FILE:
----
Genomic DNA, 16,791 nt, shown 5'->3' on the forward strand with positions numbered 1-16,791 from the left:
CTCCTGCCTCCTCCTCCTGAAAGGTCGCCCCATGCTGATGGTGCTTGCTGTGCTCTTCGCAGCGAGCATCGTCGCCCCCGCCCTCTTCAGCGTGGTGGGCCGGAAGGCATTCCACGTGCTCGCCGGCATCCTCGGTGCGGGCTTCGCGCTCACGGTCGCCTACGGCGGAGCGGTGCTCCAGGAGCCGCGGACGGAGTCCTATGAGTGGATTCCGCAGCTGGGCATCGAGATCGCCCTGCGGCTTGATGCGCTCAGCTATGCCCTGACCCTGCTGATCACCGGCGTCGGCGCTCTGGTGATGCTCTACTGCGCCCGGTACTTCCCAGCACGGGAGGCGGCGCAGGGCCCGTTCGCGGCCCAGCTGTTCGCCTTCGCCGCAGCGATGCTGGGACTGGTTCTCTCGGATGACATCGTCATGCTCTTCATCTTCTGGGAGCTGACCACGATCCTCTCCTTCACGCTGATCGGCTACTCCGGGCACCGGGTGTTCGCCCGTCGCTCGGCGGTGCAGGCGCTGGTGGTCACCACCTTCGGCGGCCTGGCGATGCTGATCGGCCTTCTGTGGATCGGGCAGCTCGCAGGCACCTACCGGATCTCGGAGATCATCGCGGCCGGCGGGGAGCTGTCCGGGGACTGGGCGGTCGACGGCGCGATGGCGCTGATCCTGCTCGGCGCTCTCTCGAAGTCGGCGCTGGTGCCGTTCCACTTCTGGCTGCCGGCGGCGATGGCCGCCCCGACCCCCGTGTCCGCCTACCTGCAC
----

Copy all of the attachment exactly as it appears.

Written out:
Genomic DNA, 16,791 nt, shown 5'->3' on the forward strand with positions numbered 1-16,791 from the left:
CTCCTGCCTCCTCCTCCTGAAAGGTCGCCCCATGCTGATGGTGCTTGCTGTGCTCTTCGCAGCGAGCATCGTCGCCCCCGCCCTCTTCAGCGTGGTGGGCCGGAAGGCATTCCACGTGCTCGCCGGCATCCTCGGTGCGGGCTTCGCGCTCACGGTCGCCTACGGCGGAGCGGTGCTCCAGGAGCCGCGGACGGAGTCCTATGAGTGGATTCCGCAGCTGGGCATCGAGATCGCCCTGCGGCTTGATGCGCTCAGCTATGCCCTGACCCTGCTGATCACCGGCGTCGGCGCTCTGGTGATGCTCTACTGCGCCCGGTACTTCCCAGCACGGGAGGCGGCGCAGGGCCCGTTCGCGGCCCAGCTGTTCGCCTTCGCCGCAGCGATGCTGGGACTGGTTCTCTCGGATGACATCGTCATGCTCTTCATCTTCTGGGAGCTGACCACGATCCTCTCCTTCACGCTGATCGGCTACTCCGGGCACCGGGTGTTCGCCCGTCGCTCGGCGGTGCAGGCGCTGGTGGTCACCACCTTCGGCGGCCTGGCGATGCTGATCGGCCTTCTGTGGATCGGGCAGCTCGCAGGCACCTACCGGATCTCGGAGATCATCGCGGCCGGCGGGGAGCTGTCCGGGGACTGGGCGGTCGACGGCGCGATGGCGCTGATCCTGCTCGGCGCTCTCTCGAAGTCGGCGCTGGTGCCGTTCCACTTCTGGCTGCCGGCGGCGATGGCCGCCCCGACCCCCGTGTCCGCCTACCTGCAC